When Am I Going To Use This: Delayed Gratification

See Dan Meyer’s Link for this one…

“I just don’t think you can ask a student to endure twelve years of frustrating math instruction now with the promise of a job making $70k as an architect later. It isn’t just kids who are lousy at delaying gratification like this, it’s everybody. And you’re asking them to do more than delay gratification. You’re asking them to delay gratification and embrace something they dislike.

Our students are living in the real world right now. There is nothing more real to a student than right now. Their friends, their enemies, their greatest loves and biggest heartbreaks, their passions, their hopes and their dreams are wrapped up in a few buildings, a quad area, and a blacktop. Saying this isn’t “the real world” diminishes everything there is about a student. Stop preparing kids for the real world and prepare them for right now.”

A Fix: Get each pupil to ask five adults what grade they got at GCSE Mathematics and how much they earn (using pre-defined cateogies in class). Pool all results together and pupils can see first hand the corrolation between doing well in maths and earnings. Further, they are actually doing maths for ‘real’, whilst seeing the point of the below – as well as leading nicely on to mean of continuous data, histograms and frequency polygons.  Nice!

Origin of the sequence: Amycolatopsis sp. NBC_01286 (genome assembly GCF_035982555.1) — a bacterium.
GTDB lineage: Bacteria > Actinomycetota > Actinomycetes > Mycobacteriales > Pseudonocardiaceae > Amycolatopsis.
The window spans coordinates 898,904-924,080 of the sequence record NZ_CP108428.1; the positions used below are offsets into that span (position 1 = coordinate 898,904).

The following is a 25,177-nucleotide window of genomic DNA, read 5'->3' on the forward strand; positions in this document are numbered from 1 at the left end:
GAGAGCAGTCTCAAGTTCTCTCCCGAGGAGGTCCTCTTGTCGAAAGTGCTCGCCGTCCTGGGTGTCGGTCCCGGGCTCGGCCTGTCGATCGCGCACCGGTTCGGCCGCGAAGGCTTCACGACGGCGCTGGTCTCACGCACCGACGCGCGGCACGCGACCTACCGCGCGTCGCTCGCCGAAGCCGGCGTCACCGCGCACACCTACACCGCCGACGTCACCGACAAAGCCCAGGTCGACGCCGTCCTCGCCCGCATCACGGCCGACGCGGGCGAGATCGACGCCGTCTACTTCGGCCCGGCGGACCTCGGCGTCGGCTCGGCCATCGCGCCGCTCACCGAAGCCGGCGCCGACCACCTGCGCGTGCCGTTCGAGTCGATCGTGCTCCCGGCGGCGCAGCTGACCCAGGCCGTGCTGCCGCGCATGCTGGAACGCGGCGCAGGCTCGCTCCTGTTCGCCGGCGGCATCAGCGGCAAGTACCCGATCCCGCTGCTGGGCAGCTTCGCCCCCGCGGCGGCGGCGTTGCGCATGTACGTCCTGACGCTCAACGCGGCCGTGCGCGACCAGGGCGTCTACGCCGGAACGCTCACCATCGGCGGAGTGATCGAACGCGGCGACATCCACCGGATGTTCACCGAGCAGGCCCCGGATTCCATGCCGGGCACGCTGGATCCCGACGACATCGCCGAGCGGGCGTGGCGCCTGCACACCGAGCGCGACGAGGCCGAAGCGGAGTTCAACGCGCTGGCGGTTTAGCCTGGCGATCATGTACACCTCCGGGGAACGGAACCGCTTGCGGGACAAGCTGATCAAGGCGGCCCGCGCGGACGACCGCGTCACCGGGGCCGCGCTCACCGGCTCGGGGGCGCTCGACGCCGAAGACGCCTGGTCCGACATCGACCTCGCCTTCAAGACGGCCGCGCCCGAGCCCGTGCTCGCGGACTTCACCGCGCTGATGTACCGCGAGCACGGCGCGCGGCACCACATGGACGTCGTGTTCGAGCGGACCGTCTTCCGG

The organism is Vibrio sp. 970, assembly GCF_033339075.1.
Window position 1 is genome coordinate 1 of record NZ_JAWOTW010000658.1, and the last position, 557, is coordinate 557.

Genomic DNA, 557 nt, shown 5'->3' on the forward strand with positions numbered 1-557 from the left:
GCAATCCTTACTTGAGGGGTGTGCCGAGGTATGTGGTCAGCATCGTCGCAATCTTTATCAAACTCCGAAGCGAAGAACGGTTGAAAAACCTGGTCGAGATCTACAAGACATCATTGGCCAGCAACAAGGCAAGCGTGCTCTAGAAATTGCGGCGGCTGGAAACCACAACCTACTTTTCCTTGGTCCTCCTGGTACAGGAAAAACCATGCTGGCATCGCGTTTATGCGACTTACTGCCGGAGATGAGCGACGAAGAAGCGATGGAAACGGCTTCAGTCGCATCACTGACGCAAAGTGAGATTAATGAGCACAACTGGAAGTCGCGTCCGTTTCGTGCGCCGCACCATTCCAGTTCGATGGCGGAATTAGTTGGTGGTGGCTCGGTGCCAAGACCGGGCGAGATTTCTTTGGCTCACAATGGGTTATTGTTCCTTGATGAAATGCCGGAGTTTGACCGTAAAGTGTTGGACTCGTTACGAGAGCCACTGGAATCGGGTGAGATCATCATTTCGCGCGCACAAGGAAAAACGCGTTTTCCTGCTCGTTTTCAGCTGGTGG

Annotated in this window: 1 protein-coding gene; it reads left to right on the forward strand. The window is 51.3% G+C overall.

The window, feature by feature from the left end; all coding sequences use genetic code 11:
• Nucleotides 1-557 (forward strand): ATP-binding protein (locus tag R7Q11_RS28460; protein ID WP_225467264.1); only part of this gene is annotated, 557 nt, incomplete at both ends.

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Fattest Man On Earth

“In 1995, newspapers in the US reported the death of the fattest man in the world. He had come to weigth 465 kilograms… and had to be transported by fork lift truck.

Obviously he was an example of the obesity problem, yet it would have required a weigth gain of only 37 grams per day to take him from a normal 70kg at the age of sixteen up to eh grotesque proportions of his death at just 45 years of age. This is the equivilent of eating an extra 250 calories per day – less than one normal chocolate bar.”

 – Mike Stroud, Survival of the Fittest

Extra information needed:

1 gram of fat =  9 calories

1 gram of carbohydrates = 4 calories

1 gram of protein = 4 calories

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